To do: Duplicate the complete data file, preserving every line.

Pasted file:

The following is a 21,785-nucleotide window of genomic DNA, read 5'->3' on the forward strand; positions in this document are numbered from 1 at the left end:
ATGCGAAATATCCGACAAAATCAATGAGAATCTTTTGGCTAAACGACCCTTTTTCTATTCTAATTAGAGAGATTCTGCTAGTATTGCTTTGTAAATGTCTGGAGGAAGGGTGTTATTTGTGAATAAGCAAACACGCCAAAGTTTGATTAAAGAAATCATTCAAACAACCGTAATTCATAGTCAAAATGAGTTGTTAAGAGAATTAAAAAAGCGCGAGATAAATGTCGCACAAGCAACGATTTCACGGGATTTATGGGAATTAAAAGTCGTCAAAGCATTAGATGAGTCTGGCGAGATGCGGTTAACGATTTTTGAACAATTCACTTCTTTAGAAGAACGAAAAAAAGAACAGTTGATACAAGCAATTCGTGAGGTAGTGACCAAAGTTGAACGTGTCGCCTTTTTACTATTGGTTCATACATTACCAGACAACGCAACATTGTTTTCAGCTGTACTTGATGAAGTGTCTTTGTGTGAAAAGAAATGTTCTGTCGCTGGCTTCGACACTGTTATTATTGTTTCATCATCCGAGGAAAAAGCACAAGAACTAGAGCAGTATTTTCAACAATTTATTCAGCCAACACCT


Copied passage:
The following is a 21,785-nucleotide window of genomic DNA, read 5'->3' on the forward strand; positions in this document are numbered from 1 at the left end:
ATGCGAAATATCCGACAAAATCAATGAGAATCTTTTGGCTAAACGACCCTTTTTCTATTCTAATTAGAGAGATTCTGCTAGTATTGCTTTGTAAATGTCTGGAGGAAGGGTGTTATTTGTGAATAAGCAAACACGCCAAAGTTTGATTAAAGAAATCATTCAAACAACCGTAATTCATAGTCAAAATGAGTTGTTAAGAGAATTAAAAAAGCGCGAGATAAATGTCGCACAAGCAACGATTTCACGGGATTTATGGGAATTAAAAGTCGTCAAAGCATTAGATGAGTCTGGCGAGATGCGGTTAACGATTTTTGAACAATTCACTTCTTTAGAAGAACGAAAAAAAGAACAGTTGATACAAGCAATTCGTGAGGTAGTGACCAAAGTTGAACGTGTCGCCTTTTTACTATTGGTTCATACATTACCAGACAACGCAACATTGTTTTCAGCTGTACTTGATGAAGTGTCTTTGTGTGAAAAGAAATGTTCTGTCGCTGGCTTCGACACTGTTATTATTGTTTCATCATCCGAGGAAAAAGCACAAGAACTAGAGCAGTATTTTCAACAATTTATTCAGCCAACACCT